The government is doing little to stem the losses being racked up by the public sector oil marketing Companies and soon these Companies may start rationing petrol and diesel. The consequent consumer backlash, particularly from the farmers whose sowing season will have been disrupted, heralds the beginning of the end of this administration. Or the government may indeed raise prices to pull the oil Companies back from the brink of financial collapse. The Left parties may then withdraw support, and the Congress party is pushed into elections under unpropitious circumstances.
How have they got themselves into such a spot? India is not, after all, the only country that is reeling under the twin burdens of historically high oil prices and unprecedented volatility. There is no simple answer. One could, of course, place the blame squarely on the nature of our Politics. However, this is too generic a response. There is a more specific explanation. An examination of the pricing structure will shed some light.
Indian Oil Corporation (IOC) calculates, inter alia, the landed import duty paid price of petrol and diesel every fortnight. This calculation is based on a formula that is linked to international prices. IOCs landed price of petrol in Mumbai for the second fortnight of May was, for instance, Rs 38.1/ltr and for diesel Rs 48.8/ltr. The marketing Companies had to, in other words, pay this amount to the refiners to buy the products. Next, the central government imposes an excise and educational cess on the purchase cost. In May, this was Rs 14.4/ltr and Rs 0.4/ltr for petrol and Rs 4.6/ltr and Rs 0.1/ltr for diesel respectively. The total cash required by the marketing Companies to purchase petrol and diesel in May was, therefore, Rs 52.9/ltr for petrol and Rs 53.6/ltr for diesel. The Companies then sell these products at the ministry of petroleum mandated price of Rs 49.7/ltr for petrol and Rs 35.6/ltr for diesel (Mumbai prices). As such, they lose Rs 3.2 and Rs 18 for every litre of petrol and diesel sold respectively. That, however, is not their total loss. They have to also pay sales tax to state governments. In Mumbai, this tax is Rs 10.6/ltr and Rs 7.1/ltr for petrol and diesel respectively. Thus, the total cash loss suffered on account of the sale of 1 litre in Mumbai is Rs 13.7 and Rs 25.1 for petrol and diesel respectively. This is, in other words, the amount by which prices would have to be increased at the retail outlet for the Companies to simply break even on a cash basis. Such a hike is, of course, out of the question.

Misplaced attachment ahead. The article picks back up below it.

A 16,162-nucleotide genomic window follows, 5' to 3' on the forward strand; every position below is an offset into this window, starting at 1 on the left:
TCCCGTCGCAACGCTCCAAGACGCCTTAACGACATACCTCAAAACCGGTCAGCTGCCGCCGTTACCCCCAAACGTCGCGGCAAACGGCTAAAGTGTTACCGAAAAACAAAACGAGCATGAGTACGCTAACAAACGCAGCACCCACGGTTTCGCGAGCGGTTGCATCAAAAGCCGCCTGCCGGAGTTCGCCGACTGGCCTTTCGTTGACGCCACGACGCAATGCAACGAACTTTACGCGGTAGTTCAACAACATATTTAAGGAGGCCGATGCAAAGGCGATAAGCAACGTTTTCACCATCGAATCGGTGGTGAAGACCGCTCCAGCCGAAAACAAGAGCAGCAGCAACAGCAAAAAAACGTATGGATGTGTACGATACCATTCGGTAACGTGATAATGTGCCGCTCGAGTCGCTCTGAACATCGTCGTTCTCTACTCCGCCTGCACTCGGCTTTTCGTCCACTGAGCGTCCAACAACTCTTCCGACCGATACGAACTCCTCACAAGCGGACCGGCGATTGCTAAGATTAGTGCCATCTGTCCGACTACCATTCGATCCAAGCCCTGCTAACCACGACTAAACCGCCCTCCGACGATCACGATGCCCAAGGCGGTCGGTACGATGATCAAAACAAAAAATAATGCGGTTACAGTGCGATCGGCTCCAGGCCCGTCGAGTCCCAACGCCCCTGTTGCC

So, what then? The logical solution should be a package that combines a price hike with a reduction in the central and state tax rates. After all, central and state taxes account for 32% (diesel) and 50% (petrol) of the price build up. But logic gets tossed aside in the face of turf battles. The finance ministry will not forego its windfall gain; the top leadership will not force a compromise between the petroleum ministry and the finance ministry. And, the central government does not have the clout to compel state governments to countenance a reduction in their revenues.
The consequence of this stalemate is now coming home to roost. The oil Companies are, of course, close to bankruptcy. But more egregious we are now seeing a distortion in energy consumption patterns. The domestic price of diesel is today less than the price of furnace oil. This is encouraging a switch from furnace oil to diesel and in consequence a sharp hike in the consumption of diesel. Its demand growth is now exceeding 20% per annum. The dieselisation of the Economy is also making a mockery of efforts to secure energy independence.
There is no short-term painless fix. Everyone will now have to bear the implications of ad hocism in policy. This must not, however, take away from the urgency of mitigating the longer-term consequences. Even amidst the twists and turns of current policy, the hope is that the government will look to placing the petroleum policy within the bounds of a more sensible economic and pricing framework. What should be the drivers of such a framework?
First, we should accept that high oil prices are here to stay. This does not mean we will not see sharp declines from present levels. What it does mean is that we will not see prices stabilising at levels significantly below a triple digit number. Second, we must create a mechanism that leads to a graduated reduction in subsidies, an orderly alignment of domestic prices to international levels and a more efficient disbursement of inancial support to the poor. Third, we must quickly and sharply reverse dieselisation. And, finally, we must recognise that the sine qua non of energy security is a robust and competitive domestic petroleum and energy sector.